Volumes are used to provide persistent storage to containers within pods so that read and write data to a central disk across multiple pods. They are especially useful in the context of machine learning when you need to store and access data, models, and other artifacts required for training, serving, and inference tasks.
A few usecases where volumes turn out to be very useful:
- Share training data: Its possible multiple datascientists are training on the same data or we are running multiple experiments in parallel on the same dataset. The naive way will be to duplicate the data for multiple data scientists - however this will end up costing us much more. A more efficient way here will be to store the training data in a volume and mount the volume to the notebooks of different datascientists.
- Model Storage: If we are hosting models as realtime APIs, there will be multiple replicas of the api server to handle traffic. Here, every replica will need to download the model from the model registry (let's say S3) to local disk. If every replica does this repeatedly, it will take more time for starting up and also incur more S3 access cost. By using volumes, you can store your trained models externally and mount them onto the inference server. There is no need to download the model and the api server can just find the model on disk at the mounted path.
- Artifact Sharing: We might have a usecase wherein the output of one stage of a pipeline needs to be consumed by the next stage. For e.g, after finetuning a model, we might need to host it as an API just for experimentation. While we can write the model to S3 and then downlaod it back again from S3, it will take a lot of time just for the model upload / download process. Instead for faster experimentation, the finetuning job can just write the model to a volume and the inference service can then mount the volume with the model.
- Checkpointing: During the training of machine learning models, it's common to save checkpoints periodically to resume training in case of failure or to fine-tune models. Volumes can be used to store these checkpoint files, ensuring that training progress is not lost when a job restarts from failure. This also enables you to run training on spot instances, hence saving a lot of cost.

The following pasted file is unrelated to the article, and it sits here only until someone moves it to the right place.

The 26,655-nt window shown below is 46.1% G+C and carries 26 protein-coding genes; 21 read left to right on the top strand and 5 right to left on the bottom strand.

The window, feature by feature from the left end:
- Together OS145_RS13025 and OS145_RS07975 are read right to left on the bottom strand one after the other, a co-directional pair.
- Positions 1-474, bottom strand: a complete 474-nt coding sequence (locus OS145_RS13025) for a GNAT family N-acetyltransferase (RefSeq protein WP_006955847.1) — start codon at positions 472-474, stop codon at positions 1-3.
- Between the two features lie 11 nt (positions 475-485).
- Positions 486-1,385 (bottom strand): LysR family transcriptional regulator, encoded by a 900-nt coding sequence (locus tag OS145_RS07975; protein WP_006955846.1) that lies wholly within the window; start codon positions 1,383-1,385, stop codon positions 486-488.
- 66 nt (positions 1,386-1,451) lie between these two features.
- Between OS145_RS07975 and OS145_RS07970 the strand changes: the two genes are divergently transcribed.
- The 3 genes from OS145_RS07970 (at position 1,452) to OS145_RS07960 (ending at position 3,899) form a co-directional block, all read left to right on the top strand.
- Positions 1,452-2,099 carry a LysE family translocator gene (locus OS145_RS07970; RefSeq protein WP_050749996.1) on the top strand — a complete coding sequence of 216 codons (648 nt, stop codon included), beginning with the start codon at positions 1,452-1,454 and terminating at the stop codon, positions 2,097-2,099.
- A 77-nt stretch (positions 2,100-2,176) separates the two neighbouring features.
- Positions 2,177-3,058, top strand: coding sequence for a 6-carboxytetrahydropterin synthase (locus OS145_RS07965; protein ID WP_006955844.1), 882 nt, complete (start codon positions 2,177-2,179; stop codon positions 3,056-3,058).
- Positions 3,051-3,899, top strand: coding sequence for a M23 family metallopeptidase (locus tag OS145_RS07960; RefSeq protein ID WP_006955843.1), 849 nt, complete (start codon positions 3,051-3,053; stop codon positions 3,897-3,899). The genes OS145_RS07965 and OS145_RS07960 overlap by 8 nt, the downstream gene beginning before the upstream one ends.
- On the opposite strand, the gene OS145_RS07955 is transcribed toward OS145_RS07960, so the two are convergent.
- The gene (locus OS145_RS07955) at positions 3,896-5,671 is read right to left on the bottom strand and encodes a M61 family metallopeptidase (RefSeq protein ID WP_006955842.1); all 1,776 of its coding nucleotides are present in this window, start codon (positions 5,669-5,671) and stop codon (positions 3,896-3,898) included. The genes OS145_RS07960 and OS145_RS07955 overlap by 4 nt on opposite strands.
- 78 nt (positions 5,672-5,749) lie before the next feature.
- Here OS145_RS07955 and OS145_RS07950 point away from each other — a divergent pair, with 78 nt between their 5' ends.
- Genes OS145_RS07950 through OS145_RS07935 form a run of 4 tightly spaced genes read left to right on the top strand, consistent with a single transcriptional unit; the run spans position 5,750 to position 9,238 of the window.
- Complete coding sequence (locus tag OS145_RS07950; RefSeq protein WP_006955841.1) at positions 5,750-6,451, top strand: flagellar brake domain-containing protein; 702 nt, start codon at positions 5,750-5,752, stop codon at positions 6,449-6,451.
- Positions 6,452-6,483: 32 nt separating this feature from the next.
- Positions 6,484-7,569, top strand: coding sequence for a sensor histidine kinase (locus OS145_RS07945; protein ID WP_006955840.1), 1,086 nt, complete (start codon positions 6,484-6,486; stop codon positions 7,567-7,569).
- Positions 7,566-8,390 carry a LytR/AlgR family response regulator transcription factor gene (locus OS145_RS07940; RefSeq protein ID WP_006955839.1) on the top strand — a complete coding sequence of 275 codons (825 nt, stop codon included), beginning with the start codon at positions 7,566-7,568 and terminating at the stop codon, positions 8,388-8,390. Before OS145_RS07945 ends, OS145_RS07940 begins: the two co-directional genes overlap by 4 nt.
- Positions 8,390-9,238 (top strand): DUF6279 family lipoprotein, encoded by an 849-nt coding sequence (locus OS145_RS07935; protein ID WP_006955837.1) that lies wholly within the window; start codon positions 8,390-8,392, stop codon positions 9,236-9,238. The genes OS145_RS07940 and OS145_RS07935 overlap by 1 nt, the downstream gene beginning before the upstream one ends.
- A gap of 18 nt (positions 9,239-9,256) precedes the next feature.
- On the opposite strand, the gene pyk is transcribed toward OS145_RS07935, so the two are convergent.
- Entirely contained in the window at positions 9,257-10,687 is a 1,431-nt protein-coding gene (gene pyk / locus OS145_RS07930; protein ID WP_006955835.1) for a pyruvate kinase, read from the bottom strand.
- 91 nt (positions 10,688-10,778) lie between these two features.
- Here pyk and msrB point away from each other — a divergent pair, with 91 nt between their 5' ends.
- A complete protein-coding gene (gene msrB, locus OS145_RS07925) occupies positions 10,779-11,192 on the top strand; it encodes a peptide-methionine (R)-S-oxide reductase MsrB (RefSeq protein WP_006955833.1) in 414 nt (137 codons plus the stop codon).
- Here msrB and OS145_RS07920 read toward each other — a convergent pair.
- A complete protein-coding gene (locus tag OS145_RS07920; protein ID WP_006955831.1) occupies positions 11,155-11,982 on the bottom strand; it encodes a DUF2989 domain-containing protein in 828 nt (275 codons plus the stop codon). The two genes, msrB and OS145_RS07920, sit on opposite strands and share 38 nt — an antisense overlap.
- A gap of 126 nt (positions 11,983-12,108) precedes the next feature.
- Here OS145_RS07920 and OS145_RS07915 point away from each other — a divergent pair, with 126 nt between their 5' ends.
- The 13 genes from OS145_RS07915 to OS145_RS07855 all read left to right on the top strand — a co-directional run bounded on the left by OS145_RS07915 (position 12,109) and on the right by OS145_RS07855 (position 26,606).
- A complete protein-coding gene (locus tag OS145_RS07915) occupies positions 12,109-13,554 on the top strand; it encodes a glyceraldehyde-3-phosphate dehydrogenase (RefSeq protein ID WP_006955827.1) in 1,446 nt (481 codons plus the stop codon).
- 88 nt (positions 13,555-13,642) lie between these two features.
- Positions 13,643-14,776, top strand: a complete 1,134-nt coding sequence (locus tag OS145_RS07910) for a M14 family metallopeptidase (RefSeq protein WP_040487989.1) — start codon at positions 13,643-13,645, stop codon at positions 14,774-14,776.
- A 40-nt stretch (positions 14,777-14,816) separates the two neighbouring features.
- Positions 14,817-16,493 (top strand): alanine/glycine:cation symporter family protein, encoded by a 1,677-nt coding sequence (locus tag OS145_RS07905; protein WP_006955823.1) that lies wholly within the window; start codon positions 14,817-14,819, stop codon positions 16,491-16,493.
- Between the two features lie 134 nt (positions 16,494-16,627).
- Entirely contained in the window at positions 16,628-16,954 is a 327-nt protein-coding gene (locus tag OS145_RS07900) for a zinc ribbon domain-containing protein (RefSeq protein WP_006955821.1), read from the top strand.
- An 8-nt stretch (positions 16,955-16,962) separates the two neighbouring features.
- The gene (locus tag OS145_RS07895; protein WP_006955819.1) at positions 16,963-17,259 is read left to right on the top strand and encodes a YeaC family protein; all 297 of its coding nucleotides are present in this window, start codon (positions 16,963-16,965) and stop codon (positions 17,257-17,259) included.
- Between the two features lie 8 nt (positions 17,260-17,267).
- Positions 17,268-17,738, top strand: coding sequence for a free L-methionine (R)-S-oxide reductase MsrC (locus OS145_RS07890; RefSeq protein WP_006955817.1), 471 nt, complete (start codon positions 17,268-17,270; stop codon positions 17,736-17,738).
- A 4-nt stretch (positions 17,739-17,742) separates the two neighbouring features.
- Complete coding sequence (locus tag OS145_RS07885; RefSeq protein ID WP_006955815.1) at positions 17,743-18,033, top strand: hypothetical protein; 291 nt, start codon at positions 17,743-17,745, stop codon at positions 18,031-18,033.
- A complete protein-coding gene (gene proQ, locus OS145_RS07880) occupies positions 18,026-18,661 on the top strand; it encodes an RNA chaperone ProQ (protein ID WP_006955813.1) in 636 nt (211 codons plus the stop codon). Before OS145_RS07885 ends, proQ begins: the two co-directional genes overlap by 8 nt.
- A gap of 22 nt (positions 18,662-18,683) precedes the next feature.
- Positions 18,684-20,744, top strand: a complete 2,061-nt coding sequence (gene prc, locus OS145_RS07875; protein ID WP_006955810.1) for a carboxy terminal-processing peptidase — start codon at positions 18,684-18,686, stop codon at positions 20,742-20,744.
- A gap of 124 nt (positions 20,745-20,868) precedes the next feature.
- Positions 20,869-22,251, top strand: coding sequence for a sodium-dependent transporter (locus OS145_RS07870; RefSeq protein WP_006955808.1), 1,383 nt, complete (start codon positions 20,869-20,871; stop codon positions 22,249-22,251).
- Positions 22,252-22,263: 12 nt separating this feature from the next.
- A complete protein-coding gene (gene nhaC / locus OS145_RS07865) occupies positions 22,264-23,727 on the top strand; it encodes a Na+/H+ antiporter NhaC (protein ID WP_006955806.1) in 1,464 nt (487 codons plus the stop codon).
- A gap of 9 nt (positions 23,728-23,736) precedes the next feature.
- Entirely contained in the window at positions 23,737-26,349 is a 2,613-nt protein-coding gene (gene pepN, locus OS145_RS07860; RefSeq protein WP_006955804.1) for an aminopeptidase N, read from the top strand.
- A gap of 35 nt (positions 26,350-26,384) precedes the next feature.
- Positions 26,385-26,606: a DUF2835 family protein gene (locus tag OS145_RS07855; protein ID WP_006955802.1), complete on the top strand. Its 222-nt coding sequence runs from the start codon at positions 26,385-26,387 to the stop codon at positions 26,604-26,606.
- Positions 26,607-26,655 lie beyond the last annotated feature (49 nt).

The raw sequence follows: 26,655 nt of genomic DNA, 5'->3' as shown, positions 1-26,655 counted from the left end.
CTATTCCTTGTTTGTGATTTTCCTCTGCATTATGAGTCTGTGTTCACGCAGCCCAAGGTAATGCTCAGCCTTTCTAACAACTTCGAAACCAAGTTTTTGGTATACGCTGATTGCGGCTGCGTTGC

The choice of when to choose a blob storage like S3 vs volume is important from a performance, reliability and cost perspective.
In most cases, reading data from S3 will be slower than reading data directly from a volume. So if the speed of loading is important for you, volume is the right choice. A good example for this is downloading and loading the model at inference time in multiple replicas of the service. A volume is a better choice since you don't incur the time of downloading the model repeatedly, and can load the model in memory from volume much faster.
Blob storages like S3/GCS/ACS will in general be more reliable compared to volumes. So you should ideally always have the raw data backed in one of the blob storages and use volumes only for intermediate data. You should also always save a copy of the models in S3.
Access to volumes like EFS is a bit cheaper than using S3 - so if you are doing reading for the same data quite frequently - it might be useful to store it in a volume. If you are reading or writing very infrequently, then S3 should be just fine.
Data in volumes should ideally only be accessed among workloads withing the same region and cluster. S3 is meant to be accessed globally and also across cloud environments. So volumes is not a great choice if you want to access the data in a different region or cloud provider.
The volumes you create in Truefoundry can be mounted to multiple replicas - and hence you can read and write from multiple replicas to the volume. However, we should be very careful about not writing to the volume at the same path from multiple replicas since it can cause data corruption.
Updated 2 days ago